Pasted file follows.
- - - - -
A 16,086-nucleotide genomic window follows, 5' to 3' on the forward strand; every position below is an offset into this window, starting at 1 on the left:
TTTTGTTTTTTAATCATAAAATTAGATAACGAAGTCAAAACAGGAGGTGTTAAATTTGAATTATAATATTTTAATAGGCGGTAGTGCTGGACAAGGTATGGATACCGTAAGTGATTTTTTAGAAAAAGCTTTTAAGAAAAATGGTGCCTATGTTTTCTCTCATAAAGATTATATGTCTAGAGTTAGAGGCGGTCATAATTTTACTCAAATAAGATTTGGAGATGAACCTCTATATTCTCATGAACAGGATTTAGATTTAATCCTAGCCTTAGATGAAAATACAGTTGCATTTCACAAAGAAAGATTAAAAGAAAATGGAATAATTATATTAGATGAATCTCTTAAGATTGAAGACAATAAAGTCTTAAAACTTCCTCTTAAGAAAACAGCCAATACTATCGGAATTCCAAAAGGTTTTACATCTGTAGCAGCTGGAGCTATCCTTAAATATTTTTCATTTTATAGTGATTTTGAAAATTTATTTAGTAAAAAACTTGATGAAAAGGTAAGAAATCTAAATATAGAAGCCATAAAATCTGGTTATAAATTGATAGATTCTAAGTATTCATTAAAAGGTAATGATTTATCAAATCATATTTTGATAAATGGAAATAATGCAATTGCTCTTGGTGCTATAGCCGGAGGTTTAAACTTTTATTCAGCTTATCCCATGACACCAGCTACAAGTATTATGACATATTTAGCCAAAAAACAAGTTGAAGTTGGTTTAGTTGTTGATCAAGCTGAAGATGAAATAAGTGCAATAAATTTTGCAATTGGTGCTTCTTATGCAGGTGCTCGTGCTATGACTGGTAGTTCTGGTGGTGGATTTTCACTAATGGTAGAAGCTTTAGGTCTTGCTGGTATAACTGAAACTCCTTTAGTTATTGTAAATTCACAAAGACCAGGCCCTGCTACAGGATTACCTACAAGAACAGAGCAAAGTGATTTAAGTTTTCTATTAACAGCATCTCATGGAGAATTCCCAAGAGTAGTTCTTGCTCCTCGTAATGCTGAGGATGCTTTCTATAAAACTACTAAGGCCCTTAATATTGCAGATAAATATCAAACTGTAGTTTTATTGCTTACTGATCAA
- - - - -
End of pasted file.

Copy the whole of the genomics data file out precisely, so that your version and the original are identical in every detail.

A 16,086-nucleotide genomic window follows, 5' to 3' on the forward strand; every position below is an offset into this window, starting at 1 on the left:
TTTTGTTTTTTAATCATAAAATTAGATAACGAAGTCAAAACAGGAGGTGTTAAATTTGAATTATAATATTTTAATAGGCGGTAGTGCTGGACAAGGTATGGATACCGTAAGTGATTTTTTAGAAAAAGCTTTTAAGAAAAATGGTGCCTATGTTTTCTCTCATAAAGATTATATGTCTAGAGTTAGAGGCGGTCATAATTTTACTCAAATAAGATTTGGAGATGAACCTCTATATTCTCATGAACAGGATTTAGATTTAATCCTAGCCTTAGATGAAAATACAGTTGCATTTCACAAAGAAAGATTAAAAGAAAATGGAATAATTATATTAGATGAATCTCTTAAGATTGAAGACAATAAAGTCTTAAAACTTCCTCTTAAGAAAACAGCCAATACTATCGGAATTCCAAAAGGTTTTACATCTGTAGCAGCTGGAGCTATCCTTAAATATTTTTCATTTTATAGTGATTTTGAAAATTTATTTAGTAAAAAACTTGATGAAAAGGTAAGAAATCTAAATATAGAAGCCATAAAATCTGGTTATAAATTGATAGATTCTAAGTATTCATTAAAAGGTAATGATTTATCAAATCATATTTTGATAAATGGAAATAATGCAATTGCTCTTGGTGCTATAGCCGGAGGTTTAAACTTTTATTCAGCTTATCCCATGACACCAGCTACAAGTATTATGACATATTTAGCCAAAAAACAAGTTGAAGTTGGTTTAGTTGTTGATCAAGCTGAAGATGAAATAAGTGCAATAAATTTTGCAATTGGTGCTTCTTATGCAGGTGCTCGTGCTATGACTGGTAGTTCTGGTGGTGGATTTTCACTAATGGTAGAAGCTTTAGGTCTTGCTGGTATAACTGAAACTCCTTTAGTTATTGTAAATTCACAAAGACCAGGCCCTGCTACAGGATTACCTACAAGAACAGAGCAAAGTGATTTAAGTTTTCTATTAACAGCATCTCATGGAGAATTCCCAAGAGTAGTTCTTGCTCCTCGTAATGCTGAGGATGCTTTCTATAAAACTACTAAGGCCCTTAATATTGCAGATAAATATCAAACTGTAGTTTTATTGCTTACTGATCAA